Irish politicians are "mindlessly in favour" of growing the International Financial Services Centre (IFSC), according to a former deputy governor of the Central Bank.
Politicians don't recognise the risks involved in its facilitation of massive influxes of cash to companies such as Russian banks and oil giants, says Stefan Gerlach.
Mr Gerlach, who left the regulator in 2015 and is now chief economist at EFG bank in Zurich, says Irish politicians “across the board are too positive about the benefits” of the IFSC, such as employment for lawyers and accountants.
He was responding to research from academics at Trinity College Dublin, which found that more than €100 billion has passed through the IFSC since 2007 to Russian companies, including a Kremlin-linked bank and oil giant Rosneft.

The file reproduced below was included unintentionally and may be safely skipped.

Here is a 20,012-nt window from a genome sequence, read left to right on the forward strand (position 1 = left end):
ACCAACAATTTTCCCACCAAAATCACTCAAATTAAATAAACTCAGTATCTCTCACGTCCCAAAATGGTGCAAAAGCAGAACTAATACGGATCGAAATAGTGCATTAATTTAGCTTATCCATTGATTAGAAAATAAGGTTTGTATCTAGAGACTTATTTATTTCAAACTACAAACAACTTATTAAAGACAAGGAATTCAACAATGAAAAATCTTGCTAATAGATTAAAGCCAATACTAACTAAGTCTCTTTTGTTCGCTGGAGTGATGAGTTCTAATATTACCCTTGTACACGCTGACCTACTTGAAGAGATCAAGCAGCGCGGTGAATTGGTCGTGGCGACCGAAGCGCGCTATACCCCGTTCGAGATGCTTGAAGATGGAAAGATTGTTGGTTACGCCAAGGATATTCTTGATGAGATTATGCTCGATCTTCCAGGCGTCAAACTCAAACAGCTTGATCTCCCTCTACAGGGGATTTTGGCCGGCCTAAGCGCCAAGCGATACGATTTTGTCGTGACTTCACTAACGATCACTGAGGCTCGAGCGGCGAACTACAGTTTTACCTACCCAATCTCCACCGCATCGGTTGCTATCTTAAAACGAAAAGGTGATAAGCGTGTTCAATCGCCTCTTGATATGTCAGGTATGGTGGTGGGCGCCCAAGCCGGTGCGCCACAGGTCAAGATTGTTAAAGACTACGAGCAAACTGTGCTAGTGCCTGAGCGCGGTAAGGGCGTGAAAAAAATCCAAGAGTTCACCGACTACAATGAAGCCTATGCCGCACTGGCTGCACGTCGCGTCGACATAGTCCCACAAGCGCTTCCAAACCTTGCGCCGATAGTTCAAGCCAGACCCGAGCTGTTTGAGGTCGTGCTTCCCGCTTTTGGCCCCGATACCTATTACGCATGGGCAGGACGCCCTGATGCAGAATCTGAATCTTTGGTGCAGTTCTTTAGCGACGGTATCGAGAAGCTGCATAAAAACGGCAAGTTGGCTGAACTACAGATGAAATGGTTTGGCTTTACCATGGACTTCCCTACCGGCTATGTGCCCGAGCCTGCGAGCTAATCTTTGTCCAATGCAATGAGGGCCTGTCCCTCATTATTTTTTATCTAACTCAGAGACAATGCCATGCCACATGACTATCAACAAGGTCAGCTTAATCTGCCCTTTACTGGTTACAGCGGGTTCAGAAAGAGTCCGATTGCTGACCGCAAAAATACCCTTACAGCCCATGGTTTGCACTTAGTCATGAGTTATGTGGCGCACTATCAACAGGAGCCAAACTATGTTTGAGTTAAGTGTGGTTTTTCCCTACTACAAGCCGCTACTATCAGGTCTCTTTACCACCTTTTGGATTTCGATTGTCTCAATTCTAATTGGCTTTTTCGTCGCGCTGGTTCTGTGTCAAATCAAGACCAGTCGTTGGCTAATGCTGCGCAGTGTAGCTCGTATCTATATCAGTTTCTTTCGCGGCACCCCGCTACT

The research was first reported yesterday in the Sunday Business Post.
“The Government needs to think about what the risks are, and decide what risks it is willing to take,” says Mr Gerlach, on allowing Russian companies to funnel cash through the IFSC under Ireland’s so-called “section 110” regime.
Section 110 was designed to encourage companies to use Ireland as a global financing and fundraising hub, but has been used by vulture funds to avoid tax.
“[Irish politicians] don’t recognise sufficiently that it can be risky also. Look at the problems we have seen in Cyprus and Latvia with Russian money. This illustrates it is not always a good thing.”
He says the Central Bank needs to be “appropriately staffed and [have] teeth” to monitor such “opaque” activities.
“It is hard to find out where the money has come from and where it is going,” he says.
Mr Gerlach joined the Central Bank when the regulator was beefed up during the financial crisis in 2011, but did not renew his contract four years later.